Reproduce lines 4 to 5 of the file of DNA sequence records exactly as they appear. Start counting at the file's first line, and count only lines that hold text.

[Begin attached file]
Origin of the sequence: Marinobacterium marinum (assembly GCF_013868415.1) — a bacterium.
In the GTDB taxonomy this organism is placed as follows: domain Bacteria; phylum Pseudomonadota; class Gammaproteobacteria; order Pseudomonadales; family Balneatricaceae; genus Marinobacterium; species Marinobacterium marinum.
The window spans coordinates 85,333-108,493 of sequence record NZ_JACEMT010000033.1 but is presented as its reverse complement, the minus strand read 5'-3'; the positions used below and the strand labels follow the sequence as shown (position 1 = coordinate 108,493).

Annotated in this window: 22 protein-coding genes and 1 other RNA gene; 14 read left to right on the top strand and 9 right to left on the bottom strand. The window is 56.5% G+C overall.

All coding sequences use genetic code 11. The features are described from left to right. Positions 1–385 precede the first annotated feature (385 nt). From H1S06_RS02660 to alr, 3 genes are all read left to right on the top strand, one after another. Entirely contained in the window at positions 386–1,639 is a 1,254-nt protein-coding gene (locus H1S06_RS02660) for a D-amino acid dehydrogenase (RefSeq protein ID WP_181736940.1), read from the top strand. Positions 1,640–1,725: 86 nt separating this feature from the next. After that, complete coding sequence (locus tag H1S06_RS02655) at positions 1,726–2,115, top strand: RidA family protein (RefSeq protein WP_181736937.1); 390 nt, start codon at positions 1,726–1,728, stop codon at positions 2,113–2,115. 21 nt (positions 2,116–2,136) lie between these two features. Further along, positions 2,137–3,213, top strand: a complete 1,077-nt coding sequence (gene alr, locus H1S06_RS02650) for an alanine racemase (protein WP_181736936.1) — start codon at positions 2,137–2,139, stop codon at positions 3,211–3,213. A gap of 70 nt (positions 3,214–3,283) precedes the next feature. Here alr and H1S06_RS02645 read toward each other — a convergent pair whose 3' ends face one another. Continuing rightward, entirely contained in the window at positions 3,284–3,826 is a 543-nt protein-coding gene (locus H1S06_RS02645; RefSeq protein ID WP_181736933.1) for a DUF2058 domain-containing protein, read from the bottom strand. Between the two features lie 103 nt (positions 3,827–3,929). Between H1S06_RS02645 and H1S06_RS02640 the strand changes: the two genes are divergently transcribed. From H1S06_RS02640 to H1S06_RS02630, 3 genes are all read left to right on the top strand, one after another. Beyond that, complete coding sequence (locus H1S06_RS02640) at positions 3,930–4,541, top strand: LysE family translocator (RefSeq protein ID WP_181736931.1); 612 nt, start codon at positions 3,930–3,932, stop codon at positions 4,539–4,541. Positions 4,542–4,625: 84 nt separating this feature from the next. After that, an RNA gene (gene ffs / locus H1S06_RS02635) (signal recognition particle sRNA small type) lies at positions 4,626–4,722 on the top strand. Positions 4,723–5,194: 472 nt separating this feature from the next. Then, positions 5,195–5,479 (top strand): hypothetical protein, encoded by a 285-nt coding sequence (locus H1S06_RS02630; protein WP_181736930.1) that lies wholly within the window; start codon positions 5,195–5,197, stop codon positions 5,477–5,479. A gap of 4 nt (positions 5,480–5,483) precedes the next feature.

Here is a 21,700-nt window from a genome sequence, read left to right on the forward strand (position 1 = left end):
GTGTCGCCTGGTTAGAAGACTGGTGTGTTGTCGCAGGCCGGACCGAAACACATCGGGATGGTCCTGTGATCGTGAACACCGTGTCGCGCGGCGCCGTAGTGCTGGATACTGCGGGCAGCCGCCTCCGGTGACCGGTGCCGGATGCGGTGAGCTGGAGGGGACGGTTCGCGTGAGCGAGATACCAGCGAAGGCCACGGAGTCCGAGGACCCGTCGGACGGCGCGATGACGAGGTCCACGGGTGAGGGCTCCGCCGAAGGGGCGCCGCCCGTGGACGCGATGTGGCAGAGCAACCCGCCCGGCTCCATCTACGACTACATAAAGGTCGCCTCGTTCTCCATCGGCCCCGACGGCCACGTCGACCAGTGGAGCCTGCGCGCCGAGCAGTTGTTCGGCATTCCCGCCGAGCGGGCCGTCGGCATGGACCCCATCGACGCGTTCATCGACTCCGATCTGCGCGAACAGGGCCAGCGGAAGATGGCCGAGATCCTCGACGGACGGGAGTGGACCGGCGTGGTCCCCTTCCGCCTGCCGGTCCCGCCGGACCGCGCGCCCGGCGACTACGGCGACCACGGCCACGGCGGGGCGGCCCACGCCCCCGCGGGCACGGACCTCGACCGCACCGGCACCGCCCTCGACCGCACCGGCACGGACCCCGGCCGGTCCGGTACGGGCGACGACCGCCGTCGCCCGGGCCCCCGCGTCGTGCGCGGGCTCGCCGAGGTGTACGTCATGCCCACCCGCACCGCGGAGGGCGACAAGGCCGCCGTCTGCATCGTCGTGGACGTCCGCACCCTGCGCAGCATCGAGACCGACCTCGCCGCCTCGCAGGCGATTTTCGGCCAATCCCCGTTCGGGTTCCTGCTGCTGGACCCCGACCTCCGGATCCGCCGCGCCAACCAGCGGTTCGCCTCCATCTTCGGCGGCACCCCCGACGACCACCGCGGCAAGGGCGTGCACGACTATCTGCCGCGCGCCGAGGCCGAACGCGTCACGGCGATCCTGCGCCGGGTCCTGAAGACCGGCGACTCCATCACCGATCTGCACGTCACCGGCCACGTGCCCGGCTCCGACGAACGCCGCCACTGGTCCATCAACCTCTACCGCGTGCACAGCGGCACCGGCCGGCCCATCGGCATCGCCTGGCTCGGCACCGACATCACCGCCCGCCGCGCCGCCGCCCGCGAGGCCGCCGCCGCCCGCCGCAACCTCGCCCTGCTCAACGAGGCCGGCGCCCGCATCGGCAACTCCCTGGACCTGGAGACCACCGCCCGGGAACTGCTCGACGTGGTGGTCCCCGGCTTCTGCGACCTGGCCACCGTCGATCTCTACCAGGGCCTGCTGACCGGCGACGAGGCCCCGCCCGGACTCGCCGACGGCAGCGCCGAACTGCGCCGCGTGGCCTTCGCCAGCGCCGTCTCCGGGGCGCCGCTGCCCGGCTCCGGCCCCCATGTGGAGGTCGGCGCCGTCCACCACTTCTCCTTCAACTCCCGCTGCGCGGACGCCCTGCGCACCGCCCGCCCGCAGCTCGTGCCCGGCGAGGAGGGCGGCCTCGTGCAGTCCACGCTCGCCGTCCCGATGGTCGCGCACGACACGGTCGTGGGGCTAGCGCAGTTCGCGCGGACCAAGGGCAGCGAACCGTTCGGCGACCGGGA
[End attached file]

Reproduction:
Annotated in this window: 22 protein-coding genes and 1 other RNA gene; 14 read left to right on the top strand and 9 right to left on the bottom strand. The window is 56.5% G+C overall.

All coding sequences use genetic code 11. The features are described from left to right. Positions 1–385 precede the first annotated feature (385 nt). From H1S06_RS02660 to alr, 3 genes are all read left to right on the top strand, one after another. Entirely contained in the window at positions 386–1,639 is a 1,254-nt protein-coding gene (locus H1S06_RS02660) for a D-amino acid dehydrogenase (RefSeq protein ID WP_181736940.1), read from the top strand. Positions 1,640–1,725: 86 nt separating this feature from the next. After that, complete coding sequence (locus tag H1S06_RS02655) at positions 1,726–2,115, top strand: RidA family protein (RefSeq protein WP_181736937.1); 390 nt, start codon at positions 1,726–1,728, stop codon at positions 2,113–2,115. 21 nt (positions 2,116–2,136) lie between these two features. Further along, positions 2,137–3,213, top strand: a complete 1,077-nt coding sequence (gene alr, locus H1S06_RS02650) for an alanine racemase (protein WP_181736936.1) — start codon at positions 2,137–2,139, stop codon at positions 3,211–3,213. A gap of 70 nt (positions 3,214–3,283) precedes the next feature. Here alr and H1S06_RS02645 read toward each other — a convergent pair whose 3' ends face one another. Continuing rightward, entirely contained in the window at positions 3,284–3,826 is a 543-nt protein-coding gene (locus H1S06_RS02645; RefSeq protein ID WP_181736933.1) for a DUF2058 domain-containing protein, read from the bottom strand. Between the two features lie 103 nt (positions 3,827–3,929). Between H1S06_RS02645 and H1S06_RS02640 the strand changes: the two genes are divergently transcribed. From H1S06_RS02640 to H1S06_RS02630, 3 genes are all read left to right on the top strand, one after another. Beyond that, complete coding sequence (locus H1S06_RS02640) at positions 3,930–4,541, top strand: LysE family translocator (RefSeq protein ID WP_181736931.1); 612 nt, start codon at positions 3,930–3,932, stop codon at positions 4,539–4,541. Positions 4,542–4,625: 84 nt separating this feature from the next. After that, an RNA gene (gene ffs / locus H1S06_RS02635) (signal recognition particle sRNA small type) lies at positions 4,626–4,722 on the top strand. Positions 4,723–5,194: 472 nt separating this feature from the next. Then, positions 5,195–5,479 (top strand): hypothetical protein, encoded by a 285-nt coding sequence (locus H1S06_RS02630; protein WP_181736930.1) that lies wholly within the window; start codon positions 5,195–5,197, stop codon positions 5,477–5,479. A gap of 4 nt (positions 5,480–5,483) precedes the next feature.